Is it OK to wear clothes made by Har­vey We­in­stein’s wife when the la­bel is in­ex­tri­ca­bly linked to him?

The Guardian - G2 - - Style Q&A - Hadley Free­man

With the sex­ual ha­rass­ment scan­dal hit­ting the fash­ion world now, whose work should we no longer en­joy?

Jonathan, by email

Let’s start with this, the artist-vthe-art ques­tion, one that now seems nec­es­sary to ask on a daily ba­sis, as the We­in­stein tsunami con­tin­ues to sweep through the celebrity world.

Most sen­si­ble peo­ple, de­spite what rightwing com­men­ta­tors claim, un­der­stand there are var­i­ous de­grees of abuse be­ing al­leged, and Dustin Hoff­man al­legedly say­ing gross stuff to women in the 80s is ob­vi­ously not the same as Har­vey We­in­stein al­legedly rap­ing women and threat­en­ing to de­stroy their ca­reers (claims he denies). But, hey, guess what, guys? Both are un­ac­cept­able, and it is un­nerv­ing when men gen­er­ally con­sid­ered good guys are ac­cused of preda­tory be­hav­iour. So the only sur­prise about Condé Nast In­ter­na­tional’s an­nounce­ment last month that they would no longer work with Terry Richard­son, af­ter years of ru­mours, was that it took so long for them to make that an­nounce­ment.

But Louis CK’S ad­mis­sion on Fri­day that he had ex­posed him­self to women, af­ter years and years of ru­mours (you might be spot­ting a pat­tern here), was dif­fer­ent. Yes, many women knew the ru­mours, but it was easy to put them out of mind when Louis CK would do his fem­i­nist skit about how men are “the worst thing to hap­pen to women”. Well, more fool us, I guess, be­cause all the time we knew – we knew that women were say­ing Louis CK ex­posed him­self to them. And that Louis CK dis­missed those as ru­mours for so long proves that he as­sumed that be­ing a pow­er­ful white man would pro­tect him from any come­up­pance. Wel­come to a new dawn, guys.

Look, I am all for eval­u­at­ing art on its own artis­tic mer­its. But when the art is so clearly flaunt­ing or min­imis­ing the artist’s abuses, the ques­tion be­comes moot. Louis CK’S movie, the creep­ily ti­tled I Love You, Daddy, is about sex­ual ethics and celebri­ties who abuse them, so it’s not ex­actly a sur­prise that the dis­trib­u­tor pulled the film.

I have spent more money than I want to think about go­ing to see Louis CK’S standup rou­tine, but for­give me if I’m really not in the mood to watch Louie, his sit­com about a sex­ual loser who is of­ten hor­ri­ble to women. Sim­i­larly, Woody Allen’s near patho­log­i­cal in­sis­tence on mak­ing movies about how ir­re­sistible old men are to much younger women is at least as off-putting now as the movies them­selves. In­ci­den­tally, Amer­i­can Beauty really is quite a watch these days, given that it in­cludes one sto­ry­line in which Kevin Spacey’s char­ac­ter is ac­cused of hav­ing a re­la­tion­ship with a teenage boy, an­other in which he is sex­u­ally ob­sessed with his child’s best friend and a third about how be­ing clos­eted drives a man to in­san­ity. Fun Fri­day night movie for all!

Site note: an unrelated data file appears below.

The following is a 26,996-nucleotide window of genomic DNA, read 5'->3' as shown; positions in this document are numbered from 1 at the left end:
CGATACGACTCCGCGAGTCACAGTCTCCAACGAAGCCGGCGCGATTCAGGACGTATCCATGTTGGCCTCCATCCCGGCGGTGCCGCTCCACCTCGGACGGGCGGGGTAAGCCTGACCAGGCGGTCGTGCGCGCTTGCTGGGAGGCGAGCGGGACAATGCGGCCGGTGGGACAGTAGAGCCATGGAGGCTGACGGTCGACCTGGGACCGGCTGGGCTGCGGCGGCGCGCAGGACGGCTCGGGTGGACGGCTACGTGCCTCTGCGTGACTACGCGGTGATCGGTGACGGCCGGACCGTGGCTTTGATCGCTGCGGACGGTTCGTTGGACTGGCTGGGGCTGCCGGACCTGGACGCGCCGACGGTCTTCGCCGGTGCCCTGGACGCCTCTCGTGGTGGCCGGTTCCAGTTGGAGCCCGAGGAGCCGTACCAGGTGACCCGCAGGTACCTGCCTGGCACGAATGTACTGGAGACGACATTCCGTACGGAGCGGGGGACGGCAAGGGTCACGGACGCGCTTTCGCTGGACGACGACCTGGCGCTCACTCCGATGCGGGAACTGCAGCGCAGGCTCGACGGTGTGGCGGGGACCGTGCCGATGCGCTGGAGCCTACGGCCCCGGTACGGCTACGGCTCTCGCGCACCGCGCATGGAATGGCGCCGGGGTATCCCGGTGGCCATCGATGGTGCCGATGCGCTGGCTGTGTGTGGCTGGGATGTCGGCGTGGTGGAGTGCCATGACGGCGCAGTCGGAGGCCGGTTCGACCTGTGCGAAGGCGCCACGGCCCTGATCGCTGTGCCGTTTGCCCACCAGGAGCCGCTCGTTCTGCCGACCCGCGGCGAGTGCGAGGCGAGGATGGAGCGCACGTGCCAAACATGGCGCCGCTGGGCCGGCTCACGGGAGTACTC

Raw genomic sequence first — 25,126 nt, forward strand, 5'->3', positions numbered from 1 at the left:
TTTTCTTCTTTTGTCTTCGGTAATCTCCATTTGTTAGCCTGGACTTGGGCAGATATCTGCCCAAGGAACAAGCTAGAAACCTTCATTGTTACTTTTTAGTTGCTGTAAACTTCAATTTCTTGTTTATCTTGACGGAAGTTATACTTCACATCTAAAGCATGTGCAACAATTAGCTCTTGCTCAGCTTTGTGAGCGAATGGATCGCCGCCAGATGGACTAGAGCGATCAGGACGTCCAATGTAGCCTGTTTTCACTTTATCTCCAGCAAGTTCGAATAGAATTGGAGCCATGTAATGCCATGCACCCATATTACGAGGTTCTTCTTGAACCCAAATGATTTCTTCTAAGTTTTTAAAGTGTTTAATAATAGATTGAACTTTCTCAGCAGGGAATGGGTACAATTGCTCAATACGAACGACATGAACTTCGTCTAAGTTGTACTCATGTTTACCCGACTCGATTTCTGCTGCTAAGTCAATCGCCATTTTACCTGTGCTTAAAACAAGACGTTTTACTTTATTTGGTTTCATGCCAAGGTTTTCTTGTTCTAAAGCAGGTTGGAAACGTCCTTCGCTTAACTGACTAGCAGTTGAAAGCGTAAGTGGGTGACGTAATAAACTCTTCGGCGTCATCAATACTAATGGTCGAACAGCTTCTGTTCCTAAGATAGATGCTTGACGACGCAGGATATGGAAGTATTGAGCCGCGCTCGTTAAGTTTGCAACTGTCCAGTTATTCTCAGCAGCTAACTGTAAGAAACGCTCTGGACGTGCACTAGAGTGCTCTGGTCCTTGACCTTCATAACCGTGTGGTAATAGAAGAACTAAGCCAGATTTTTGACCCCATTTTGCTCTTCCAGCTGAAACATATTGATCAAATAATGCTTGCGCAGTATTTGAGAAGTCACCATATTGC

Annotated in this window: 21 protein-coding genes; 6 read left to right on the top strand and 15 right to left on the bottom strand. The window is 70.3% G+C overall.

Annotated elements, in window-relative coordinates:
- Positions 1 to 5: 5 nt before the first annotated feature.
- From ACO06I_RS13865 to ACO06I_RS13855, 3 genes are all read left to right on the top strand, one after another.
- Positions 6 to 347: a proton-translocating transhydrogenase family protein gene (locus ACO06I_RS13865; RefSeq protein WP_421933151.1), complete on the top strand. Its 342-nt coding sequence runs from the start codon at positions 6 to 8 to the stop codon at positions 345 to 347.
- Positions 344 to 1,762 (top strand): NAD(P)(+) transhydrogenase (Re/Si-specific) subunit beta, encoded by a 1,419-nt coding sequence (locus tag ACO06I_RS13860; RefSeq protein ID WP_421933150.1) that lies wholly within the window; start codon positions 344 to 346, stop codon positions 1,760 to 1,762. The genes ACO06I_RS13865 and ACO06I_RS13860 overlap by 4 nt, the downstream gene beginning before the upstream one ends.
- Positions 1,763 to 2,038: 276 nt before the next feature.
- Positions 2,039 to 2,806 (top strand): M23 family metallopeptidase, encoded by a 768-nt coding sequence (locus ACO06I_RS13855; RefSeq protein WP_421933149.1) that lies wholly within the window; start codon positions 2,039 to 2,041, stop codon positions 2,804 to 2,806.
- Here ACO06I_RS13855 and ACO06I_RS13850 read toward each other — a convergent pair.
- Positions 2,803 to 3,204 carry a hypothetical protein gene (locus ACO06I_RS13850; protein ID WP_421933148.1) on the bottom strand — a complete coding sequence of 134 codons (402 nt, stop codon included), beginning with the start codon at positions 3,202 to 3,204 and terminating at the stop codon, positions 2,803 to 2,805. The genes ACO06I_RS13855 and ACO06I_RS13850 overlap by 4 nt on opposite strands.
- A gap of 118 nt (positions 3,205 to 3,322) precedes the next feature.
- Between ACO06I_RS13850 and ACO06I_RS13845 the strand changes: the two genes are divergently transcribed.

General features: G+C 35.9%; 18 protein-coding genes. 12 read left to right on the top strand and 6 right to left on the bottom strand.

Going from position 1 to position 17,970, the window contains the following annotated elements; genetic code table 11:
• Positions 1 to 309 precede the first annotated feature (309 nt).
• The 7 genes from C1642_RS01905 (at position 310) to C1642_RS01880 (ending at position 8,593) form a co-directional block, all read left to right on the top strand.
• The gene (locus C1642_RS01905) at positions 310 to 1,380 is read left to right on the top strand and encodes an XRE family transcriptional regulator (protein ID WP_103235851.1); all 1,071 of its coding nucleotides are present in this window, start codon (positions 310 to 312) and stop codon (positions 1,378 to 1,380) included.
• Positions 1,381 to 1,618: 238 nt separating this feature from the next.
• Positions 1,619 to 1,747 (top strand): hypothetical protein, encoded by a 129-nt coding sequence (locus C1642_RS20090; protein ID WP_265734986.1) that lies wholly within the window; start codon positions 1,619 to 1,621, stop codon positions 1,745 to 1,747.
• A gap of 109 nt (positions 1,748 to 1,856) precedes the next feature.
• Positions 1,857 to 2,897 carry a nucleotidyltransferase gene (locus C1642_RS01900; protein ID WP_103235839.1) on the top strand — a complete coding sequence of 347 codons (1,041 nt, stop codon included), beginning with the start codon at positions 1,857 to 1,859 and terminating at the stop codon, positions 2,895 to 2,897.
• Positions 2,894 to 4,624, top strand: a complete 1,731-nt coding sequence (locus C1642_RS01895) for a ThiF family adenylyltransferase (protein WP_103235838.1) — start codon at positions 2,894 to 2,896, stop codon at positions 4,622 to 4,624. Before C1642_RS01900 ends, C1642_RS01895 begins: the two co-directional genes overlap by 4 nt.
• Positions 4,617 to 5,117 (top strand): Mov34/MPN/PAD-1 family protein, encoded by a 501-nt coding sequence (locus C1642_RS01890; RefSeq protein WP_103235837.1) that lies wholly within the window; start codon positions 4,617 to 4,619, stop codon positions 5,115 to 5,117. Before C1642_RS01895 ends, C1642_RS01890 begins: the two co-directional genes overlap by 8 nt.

I have writ­ten of­ten over the years that it is in­ex­cus­able to em­ploy Terry Richard­son, whose highly sex­u­alised pho­to­graphs are in­ex­tri­ca­ble from the sto­ries of his al­leged abuse, and for a celebrity

– who has the power to choose any pho­tog­ra­pher they want – to be pho­tographed by him, given the lon­grun­ning ru­mours about his al­leged abuse of mod­els (which he denies). It is ob­scene that Condé Nast In­ter­na­tional waited this long to make a stand, hav­ing pre­sum­ably just bided their time un­til Richard­son’s much- copied style was start­ing to be­come passe, so they felt they could drop him with­out in­cur­ring any dam­age to their all-im­por­tant artis­tic cred­i­bil­ity. Apolo­gies for the crude­ness, but duck those peo­ple, as au­to­cor­rect would put it.

More sto­ries about oth­ers will come out soon, but the really in­ter­est­ing is­sue re­gards a la­bel run by two women who haven’t abused any­one.

March­esa, de­signed by Georgina Chap­man and Keren Craig, presents a tricky propo­si­tion, as Chap­man is the soon-to-be ex-wife of one Har­vey We­in­stein. Now, I would never ar­gue that a woman should suf­fer be­cause of the sins of a man in her life. But March­esa is dif­fer­ent be­cause the suc­cess of this la­bel was de­pen­dent on Chap­man’s re­la­tion­ship with We­in­stein. It first found fame when Renée Zell­weger wore a March­esa dress to the pre­miere of Brid­get Jones: The Edge of Rea­son, an amaz­ing coup for a near-un­known la­bel, and the fact that the film hap­pened to be co-pro­duced by Mi­ra­max, then run by one H We­in­stein, then Chap­man’s boyfriend, was, of course, mere co­in­ci­dence. I cov­ered March­esa’s first show in 2006, where celebri­ties such as Sarah Michelle Gel­lar and Mis­cha Bar­ton sat in the front row, while We­in­stein prowled through the au­di­ence, lit­er­ally check­ing a list to see who had turned up to his girl­friend’s show.

It was long ru­moured that We­in­stein or­dered the women in his movies to wear March­esa to pre­mieres and, ac­cord­ing to the Hol­ly­wood Re­porter, once threat­ened not to pro­mote a movie if its star failed to oblige. Ac­tors in We­in­stein movies, such as Blake Lively, oblig­ingly gave quotes about how lovely the la­bel is.

And March­esa clothes are lovely, no ques­tion. But their suc­cess is in­ex­tri­ca­ble from We­in­stein and, in par­tic­u­lar, We­in­stein’s bul­ly­ing tac­tics. These clothes ob­vi­ously are not min­imis­ing or flaunt­ing We­in­stein’s al­leged crimes, in the way Louis CK’S movie flaunts his own mis­de­meanors, but their suc­cess was helped by his ag­gres­sion. And frankly, it’s a lit­tle hard not to feel, well, live by the We­in­stein, die by the We­in­stein.

hand … Har­vey A help­ing soon-to-beex-wife and his

We­in­stein Chap­man. Georgina Richard­son Below: Terry

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